According to an article in the Washington Post today, “The White House rushed Tuesday to allay concerns raised by some civil-rights groups about Supreme Court nominee Elena Kagan and the hiring record of Harvard Law School when she was dean.” The problem is that, while she was dean, the faculty hires were all white except for one Asian. The administration’s defense is that a hiring committee, not Kagan, had the final say; that Kagan made other appointments that enhanced diversity; and that her recruiting efforts at Harvard and hiring record as solicitor general show that she does so have a “commitment” to “diversity.”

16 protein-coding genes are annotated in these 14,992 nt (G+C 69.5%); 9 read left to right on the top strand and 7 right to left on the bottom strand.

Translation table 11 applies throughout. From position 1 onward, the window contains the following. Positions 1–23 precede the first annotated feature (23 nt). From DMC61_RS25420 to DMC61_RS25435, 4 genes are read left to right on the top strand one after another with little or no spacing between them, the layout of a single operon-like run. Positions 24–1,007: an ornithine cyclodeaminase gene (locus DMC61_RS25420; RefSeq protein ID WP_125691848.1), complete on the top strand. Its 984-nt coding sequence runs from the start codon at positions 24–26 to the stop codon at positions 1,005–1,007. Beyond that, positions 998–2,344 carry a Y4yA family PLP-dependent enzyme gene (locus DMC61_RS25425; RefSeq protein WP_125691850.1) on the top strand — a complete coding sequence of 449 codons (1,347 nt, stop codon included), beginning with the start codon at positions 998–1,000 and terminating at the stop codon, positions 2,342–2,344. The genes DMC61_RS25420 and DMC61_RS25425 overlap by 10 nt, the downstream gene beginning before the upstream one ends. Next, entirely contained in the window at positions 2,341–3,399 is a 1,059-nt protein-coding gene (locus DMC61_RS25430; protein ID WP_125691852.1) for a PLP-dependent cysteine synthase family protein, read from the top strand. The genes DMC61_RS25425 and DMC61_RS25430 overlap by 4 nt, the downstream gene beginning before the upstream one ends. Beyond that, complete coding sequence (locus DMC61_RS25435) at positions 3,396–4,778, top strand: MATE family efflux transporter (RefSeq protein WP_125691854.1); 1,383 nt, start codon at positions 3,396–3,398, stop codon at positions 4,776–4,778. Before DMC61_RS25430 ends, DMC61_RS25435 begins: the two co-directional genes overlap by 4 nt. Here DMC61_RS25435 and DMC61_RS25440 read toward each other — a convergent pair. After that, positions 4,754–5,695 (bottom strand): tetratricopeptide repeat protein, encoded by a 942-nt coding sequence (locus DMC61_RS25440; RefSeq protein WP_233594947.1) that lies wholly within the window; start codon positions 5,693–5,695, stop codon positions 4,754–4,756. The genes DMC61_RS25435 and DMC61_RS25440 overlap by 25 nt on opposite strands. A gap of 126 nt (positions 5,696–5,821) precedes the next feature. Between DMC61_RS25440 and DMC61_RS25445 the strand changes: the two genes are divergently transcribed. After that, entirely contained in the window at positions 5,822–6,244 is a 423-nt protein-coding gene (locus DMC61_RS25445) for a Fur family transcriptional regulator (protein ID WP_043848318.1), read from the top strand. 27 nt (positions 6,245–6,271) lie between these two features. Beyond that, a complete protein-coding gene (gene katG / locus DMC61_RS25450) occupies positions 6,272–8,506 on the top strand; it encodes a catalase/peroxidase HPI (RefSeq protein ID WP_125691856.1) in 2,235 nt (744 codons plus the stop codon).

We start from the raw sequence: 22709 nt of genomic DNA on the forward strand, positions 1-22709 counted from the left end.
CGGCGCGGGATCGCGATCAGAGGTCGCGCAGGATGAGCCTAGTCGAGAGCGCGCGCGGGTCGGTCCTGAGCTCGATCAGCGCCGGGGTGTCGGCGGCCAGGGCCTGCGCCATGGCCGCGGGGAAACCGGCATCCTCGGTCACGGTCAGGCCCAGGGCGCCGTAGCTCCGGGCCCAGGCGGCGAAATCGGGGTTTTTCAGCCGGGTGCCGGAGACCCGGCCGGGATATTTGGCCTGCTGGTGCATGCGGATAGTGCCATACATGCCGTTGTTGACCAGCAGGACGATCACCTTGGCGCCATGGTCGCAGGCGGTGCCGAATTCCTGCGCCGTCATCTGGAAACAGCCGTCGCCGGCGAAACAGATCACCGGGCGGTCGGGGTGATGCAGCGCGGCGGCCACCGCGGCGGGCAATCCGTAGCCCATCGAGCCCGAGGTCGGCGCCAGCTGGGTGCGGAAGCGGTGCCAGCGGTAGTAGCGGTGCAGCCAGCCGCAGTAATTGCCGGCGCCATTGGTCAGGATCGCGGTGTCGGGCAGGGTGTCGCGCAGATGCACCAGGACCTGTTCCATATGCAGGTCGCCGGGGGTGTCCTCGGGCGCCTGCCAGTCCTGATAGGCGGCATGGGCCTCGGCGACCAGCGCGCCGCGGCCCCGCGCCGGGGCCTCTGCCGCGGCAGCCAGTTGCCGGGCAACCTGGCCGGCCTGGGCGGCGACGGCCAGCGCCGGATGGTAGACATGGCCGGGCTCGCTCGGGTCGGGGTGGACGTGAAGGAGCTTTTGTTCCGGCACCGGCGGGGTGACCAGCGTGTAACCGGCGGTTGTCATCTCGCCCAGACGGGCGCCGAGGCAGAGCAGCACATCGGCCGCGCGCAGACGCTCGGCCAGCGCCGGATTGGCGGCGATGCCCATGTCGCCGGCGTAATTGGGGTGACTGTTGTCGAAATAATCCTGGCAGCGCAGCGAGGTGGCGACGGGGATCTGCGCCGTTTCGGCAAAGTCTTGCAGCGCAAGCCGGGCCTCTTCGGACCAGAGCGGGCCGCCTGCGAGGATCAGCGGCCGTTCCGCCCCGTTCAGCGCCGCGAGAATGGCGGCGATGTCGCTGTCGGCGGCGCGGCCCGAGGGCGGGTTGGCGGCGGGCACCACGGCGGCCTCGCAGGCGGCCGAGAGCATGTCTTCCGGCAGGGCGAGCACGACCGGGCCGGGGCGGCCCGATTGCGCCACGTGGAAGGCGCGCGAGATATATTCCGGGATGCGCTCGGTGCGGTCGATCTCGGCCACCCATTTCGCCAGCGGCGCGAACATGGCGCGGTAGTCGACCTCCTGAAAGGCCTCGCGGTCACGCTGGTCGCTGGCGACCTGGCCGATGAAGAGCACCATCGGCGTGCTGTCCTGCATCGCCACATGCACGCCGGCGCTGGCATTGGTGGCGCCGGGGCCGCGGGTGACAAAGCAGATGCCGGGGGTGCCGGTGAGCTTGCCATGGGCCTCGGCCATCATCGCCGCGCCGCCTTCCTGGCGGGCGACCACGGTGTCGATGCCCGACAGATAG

But providing this reassurance is a tricky enterprise for the administration, since for the civil-rights groups in question a commitment to diversity requires a willingness to discriminate on the basis of race, ethnicity, and sex in order to reach politically correct results (i.e., quotas). And if, as dean and as solicitor general, a lawyer like Kagan had this commitment, one of two things must be true: (a) She thinks such discrimination is perfectly legal, or (b) she knows it isn’t legal but is willing to break the law. If the answer is (b), then she is ethically unfit to be a justice; if the answer is (a), then it follows she will be willing to uphold such discrimination as a justice.